When the home market no longer seemed sufficient to satisfy this insatiable demand, ambitions spread outwards. Around 2004-05 you could find any number of hotels hosting property conferences eagerly marketing new opportunities for buying apartments in Spain, Portugal, Hungary, Turkey, Dubai, Florida etc.

A key moment regarding the extent of this madness struck me when out of curiosity (around 2004) I studied the brochure for a forthcoming Conference in a South Dublin hotel concentrating on the new emerging Eastern European property market. Would you believe at that one Conference alone, 33 different exhibitors were lined up to sell apartments in Bulgaria!


During a prolonged boom such as we had in Ireland (from 1994 - 2007) a phony consensus develops in society where society as a whole unconsciously seeks to preserve the short term momentum of what has been achieved (while effectively dismissing long terms concerns). The general view at the time was that due to the "inherent strengths" of the Irish economy (as the fastest growing in Europe) that we could effectively deal with any downturn. Thus most economists predicted a "soft landing" if and when the property boom eventually stalled.

So in Ireland the Government in power greatly benefited from the boom with Bertie Ahern's Fianna Fail Party winning three straight elections. When it looked that the ruling party might lose the most recent election in 2007, in the final week support for it significantly improved (with the electorate entrusting it to prolong the boom)!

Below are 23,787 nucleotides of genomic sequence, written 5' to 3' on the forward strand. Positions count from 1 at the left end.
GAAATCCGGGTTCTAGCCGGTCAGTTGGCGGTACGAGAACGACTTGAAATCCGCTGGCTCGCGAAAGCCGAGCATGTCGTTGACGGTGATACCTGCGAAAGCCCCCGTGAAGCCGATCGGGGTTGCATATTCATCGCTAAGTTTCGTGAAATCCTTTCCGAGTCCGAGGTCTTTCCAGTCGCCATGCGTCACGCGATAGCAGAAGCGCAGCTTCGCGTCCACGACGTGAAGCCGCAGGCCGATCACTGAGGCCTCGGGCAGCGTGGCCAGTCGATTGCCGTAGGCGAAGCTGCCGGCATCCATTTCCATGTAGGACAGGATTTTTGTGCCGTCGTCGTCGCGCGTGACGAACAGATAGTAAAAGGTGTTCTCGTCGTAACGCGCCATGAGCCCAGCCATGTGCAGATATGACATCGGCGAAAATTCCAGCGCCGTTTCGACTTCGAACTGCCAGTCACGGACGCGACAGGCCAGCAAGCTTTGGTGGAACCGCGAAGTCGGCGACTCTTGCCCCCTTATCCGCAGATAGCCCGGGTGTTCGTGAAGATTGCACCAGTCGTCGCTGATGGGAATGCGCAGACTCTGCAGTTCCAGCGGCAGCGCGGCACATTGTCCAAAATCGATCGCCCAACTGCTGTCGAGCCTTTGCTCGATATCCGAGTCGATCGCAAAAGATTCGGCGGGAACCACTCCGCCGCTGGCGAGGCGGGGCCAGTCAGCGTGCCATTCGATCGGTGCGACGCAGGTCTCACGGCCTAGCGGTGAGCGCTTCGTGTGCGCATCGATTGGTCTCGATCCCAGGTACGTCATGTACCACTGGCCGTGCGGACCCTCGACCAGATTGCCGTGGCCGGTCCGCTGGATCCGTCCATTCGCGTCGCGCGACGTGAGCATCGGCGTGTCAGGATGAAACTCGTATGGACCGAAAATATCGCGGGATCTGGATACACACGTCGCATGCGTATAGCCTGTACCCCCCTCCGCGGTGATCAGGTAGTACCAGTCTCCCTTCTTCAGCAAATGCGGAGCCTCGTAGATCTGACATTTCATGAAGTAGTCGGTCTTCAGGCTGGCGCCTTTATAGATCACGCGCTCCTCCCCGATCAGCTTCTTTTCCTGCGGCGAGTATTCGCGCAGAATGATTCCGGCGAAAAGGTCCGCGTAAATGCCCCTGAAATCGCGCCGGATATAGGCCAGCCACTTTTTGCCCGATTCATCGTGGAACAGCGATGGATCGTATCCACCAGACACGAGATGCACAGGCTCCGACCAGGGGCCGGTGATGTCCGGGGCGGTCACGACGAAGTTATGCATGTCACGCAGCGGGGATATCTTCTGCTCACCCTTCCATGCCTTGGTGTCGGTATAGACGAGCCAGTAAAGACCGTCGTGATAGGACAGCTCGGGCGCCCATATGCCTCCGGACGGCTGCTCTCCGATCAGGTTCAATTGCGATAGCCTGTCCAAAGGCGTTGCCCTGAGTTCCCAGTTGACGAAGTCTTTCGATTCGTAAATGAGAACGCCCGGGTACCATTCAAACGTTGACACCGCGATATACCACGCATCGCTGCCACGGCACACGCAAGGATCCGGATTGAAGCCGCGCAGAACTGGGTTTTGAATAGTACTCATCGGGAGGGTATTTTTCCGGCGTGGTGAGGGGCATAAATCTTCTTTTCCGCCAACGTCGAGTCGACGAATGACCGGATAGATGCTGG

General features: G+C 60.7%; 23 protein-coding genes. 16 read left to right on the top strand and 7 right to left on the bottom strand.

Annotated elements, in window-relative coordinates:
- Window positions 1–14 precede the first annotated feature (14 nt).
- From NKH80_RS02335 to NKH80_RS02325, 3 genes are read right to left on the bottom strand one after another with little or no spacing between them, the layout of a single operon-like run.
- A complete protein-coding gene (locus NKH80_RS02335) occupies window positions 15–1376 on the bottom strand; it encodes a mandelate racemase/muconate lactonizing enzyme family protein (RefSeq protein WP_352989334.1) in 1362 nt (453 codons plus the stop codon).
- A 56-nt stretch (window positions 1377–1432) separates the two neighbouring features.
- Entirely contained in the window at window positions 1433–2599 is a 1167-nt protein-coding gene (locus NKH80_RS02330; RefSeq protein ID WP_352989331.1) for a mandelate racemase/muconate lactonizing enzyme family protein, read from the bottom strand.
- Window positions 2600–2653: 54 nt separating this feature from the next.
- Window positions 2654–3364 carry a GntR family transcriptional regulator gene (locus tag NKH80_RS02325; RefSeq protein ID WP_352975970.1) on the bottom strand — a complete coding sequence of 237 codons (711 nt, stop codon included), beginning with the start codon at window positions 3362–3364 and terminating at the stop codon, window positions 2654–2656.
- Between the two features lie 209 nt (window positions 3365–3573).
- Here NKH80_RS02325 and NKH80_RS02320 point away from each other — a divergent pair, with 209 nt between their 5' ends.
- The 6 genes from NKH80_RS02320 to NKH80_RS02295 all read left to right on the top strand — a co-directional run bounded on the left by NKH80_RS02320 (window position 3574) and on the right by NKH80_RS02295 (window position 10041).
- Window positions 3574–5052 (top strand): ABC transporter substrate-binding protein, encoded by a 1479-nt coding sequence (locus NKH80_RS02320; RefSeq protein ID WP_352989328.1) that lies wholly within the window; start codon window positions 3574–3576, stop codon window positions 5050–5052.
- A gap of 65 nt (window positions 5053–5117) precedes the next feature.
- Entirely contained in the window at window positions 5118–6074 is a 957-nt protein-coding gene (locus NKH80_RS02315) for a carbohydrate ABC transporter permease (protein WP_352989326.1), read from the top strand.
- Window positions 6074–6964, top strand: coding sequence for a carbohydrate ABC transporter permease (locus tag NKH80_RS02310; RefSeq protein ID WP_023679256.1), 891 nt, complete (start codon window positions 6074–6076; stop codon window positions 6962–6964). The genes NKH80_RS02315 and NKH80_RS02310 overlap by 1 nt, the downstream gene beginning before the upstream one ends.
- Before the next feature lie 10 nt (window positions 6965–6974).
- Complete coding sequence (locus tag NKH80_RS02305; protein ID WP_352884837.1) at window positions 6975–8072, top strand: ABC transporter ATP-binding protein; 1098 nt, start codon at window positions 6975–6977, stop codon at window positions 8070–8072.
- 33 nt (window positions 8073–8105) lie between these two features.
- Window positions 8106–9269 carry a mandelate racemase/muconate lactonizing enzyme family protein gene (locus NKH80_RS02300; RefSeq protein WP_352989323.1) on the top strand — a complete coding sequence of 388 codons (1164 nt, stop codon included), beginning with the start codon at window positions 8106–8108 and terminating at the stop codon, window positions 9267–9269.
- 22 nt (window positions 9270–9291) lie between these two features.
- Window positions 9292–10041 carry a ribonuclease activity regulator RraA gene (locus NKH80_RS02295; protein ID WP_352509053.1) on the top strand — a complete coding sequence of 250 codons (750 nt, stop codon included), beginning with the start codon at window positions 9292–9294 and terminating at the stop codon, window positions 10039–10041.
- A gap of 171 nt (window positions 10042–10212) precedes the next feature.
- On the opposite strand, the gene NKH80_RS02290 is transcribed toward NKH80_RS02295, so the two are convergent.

Likewise the construction sector and developers also had a clear vested interest in keeping the Tiger running. And as the increased income generated from this sector then created opportunities for other sectors e.g. hotels, car sales and consumer spending generally, business greatly benefited from the boom. Not least the general consumer electorate - who had seen years of full employment and sharply rising living standards - wanted the Tiger to continue.

In such an atmosphere, cautionary voices are effectively drowned out and accused of being negative and unpatriotic.


Say for example if management of a key bank had accurately foreseen some years ago the current slump thereby attempting to restrict credit, the consequent outrage of customers and shareholders would probably have led to dismissal of the existing directors and a speedy reversal of policy.

Likewise if a political party here in Ireland coming up to the last election had proposed taking immediate corrective measures if elected, it would have been duly rewarded by a dramatic fall in its vote.

When the false consciousness of a phony consensus exists in society, wiser voices are not heard. Rather those who seek to challenge the consensus are very often punished and ridiculed for their foresight.

Thus it is no comfort now to see the widespread condemnation by the electorate of Government, developers and bankers.

This is the same group that voted in the Government (to preserve the boom), who rushed to buy properties both here and abroad and who were only too happy to avail of the easy credit afforded by the bankers.

So, unfortunately these failures (which are very considerable) are shared by all in society to a greater or lesser extent. The requirement to fit in to the prevailing value system leads to an overall shift in behaviour and attitudes that is very difficult to avoid.

The great sin of capitalist Economics is that it attempts to divorce its workings from the moral responsibility of those actually exercising economic decisions.

Then when problems emerge with the system - as at present - the burden of failure is suffered in a greatly disproportionate fashion with those most culpable largely escaping and the truly vulnerable often worst hit. Unfortunately we will have much time to reflect on this glaring injustice in the coming years.